New social startup Bevii used what looked like a school shooting alert to draw attention to its new network, much to the distaste of those who saw it initially.
Bevii’s fake campus shooting alert was on second glance a shot across the bow at Facebook, and the startup’s scope is similar to that of the social network when it first began years ago.
But what Bevii chose to do to turn heads worked — and soured many on the new name in social.
Bevii has drawn universal scorn for the cheap and in poor taste marketing stunt, in which a campus alert was emailed around suggesting there had been a shooting — but Valleywag explains:
“I’m no marketing wizard, but if you try to trick your classmates into believing there is a violent criminal act occurring on campus, the stunt might just blow up in your face. The crew at Bevii is learning this the very hard way.”
Bevii’s intent in faking a school shooting alert cannot be glossed over — the verisimilitude of such a notice would likely cause the reader to not immediately assume their chain is being yanked. After all, what kind of a person would joke about school shootings?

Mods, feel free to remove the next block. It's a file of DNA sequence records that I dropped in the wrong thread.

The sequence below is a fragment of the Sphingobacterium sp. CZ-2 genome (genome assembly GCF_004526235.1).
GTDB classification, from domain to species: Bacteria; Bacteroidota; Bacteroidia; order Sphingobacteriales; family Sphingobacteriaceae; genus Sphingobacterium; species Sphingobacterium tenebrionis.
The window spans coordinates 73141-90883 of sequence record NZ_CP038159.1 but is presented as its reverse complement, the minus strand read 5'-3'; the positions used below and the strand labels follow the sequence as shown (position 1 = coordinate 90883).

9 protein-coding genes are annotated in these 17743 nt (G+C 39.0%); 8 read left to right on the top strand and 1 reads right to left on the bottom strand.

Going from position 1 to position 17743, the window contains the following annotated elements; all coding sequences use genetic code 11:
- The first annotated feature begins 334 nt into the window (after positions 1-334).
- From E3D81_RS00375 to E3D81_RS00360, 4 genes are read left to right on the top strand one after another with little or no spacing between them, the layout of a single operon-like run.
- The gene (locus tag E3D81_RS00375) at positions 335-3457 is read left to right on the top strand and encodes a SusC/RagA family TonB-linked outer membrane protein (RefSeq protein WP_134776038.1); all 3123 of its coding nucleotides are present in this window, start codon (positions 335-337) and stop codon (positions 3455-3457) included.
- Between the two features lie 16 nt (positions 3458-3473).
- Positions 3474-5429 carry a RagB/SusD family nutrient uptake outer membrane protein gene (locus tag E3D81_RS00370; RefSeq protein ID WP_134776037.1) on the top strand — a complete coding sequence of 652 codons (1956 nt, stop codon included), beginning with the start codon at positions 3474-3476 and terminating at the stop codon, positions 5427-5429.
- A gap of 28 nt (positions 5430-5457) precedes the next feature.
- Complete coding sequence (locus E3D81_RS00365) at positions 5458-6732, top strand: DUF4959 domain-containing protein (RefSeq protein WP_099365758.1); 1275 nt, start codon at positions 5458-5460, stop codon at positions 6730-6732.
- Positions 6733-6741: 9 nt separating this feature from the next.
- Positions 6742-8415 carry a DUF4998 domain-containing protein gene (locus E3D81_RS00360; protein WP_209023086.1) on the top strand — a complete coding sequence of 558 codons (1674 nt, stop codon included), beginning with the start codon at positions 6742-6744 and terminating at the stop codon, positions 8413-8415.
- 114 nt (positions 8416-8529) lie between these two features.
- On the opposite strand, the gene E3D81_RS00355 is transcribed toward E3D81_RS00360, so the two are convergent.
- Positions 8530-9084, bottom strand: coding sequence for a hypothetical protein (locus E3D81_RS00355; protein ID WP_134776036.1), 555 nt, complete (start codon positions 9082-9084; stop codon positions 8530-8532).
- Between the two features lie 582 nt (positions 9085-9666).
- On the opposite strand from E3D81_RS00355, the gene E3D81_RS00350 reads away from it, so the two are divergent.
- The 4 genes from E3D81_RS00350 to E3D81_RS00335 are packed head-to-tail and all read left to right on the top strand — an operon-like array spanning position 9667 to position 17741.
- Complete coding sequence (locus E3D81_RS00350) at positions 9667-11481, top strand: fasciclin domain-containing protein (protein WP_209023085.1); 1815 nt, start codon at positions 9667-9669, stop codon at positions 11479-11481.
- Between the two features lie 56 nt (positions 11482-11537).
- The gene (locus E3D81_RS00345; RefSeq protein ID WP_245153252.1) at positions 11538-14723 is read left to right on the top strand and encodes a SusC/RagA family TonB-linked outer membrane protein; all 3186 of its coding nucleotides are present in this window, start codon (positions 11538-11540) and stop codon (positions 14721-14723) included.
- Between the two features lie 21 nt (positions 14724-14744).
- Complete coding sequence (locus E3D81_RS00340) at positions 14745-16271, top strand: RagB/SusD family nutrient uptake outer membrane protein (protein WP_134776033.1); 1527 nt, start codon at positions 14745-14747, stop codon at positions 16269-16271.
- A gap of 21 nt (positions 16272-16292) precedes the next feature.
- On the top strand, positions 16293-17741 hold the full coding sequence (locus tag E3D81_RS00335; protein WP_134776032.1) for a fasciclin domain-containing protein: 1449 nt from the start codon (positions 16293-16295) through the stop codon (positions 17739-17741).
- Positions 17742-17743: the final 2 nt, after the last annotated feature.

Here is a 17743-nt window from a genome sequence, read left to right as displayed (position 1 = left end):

The email, “sponsored by the Social Media Police of Chapel Hill,” begins:
“Chapel Hill police are investigating a report of innovation which occurred around 10:01 a.m. Monday, October 14, in the general area of Franklin St. and N. Columbia St. At precisely 10:01am yesterday, in broad daylight, shots were fired on Franklin Street. The victim is being described as a blue, outdated social network.”
Get it? A blue, outdated social network. Ahahahahah.
“The current suspect is Bevii, a mobile, location-based social network only available to select Universities. Bevii, apparently, makes and values your relationships automatically based on who you spend time with. For more information on the suspect, click here [link.]… Reportedly, over 500 UNC Students have already been affected by the victim.”
Bevii’s fake campus shooting alert has not been addressed officially by the startup — which has reportedly been banned by school servers in the wake of the offensive marketing stunt.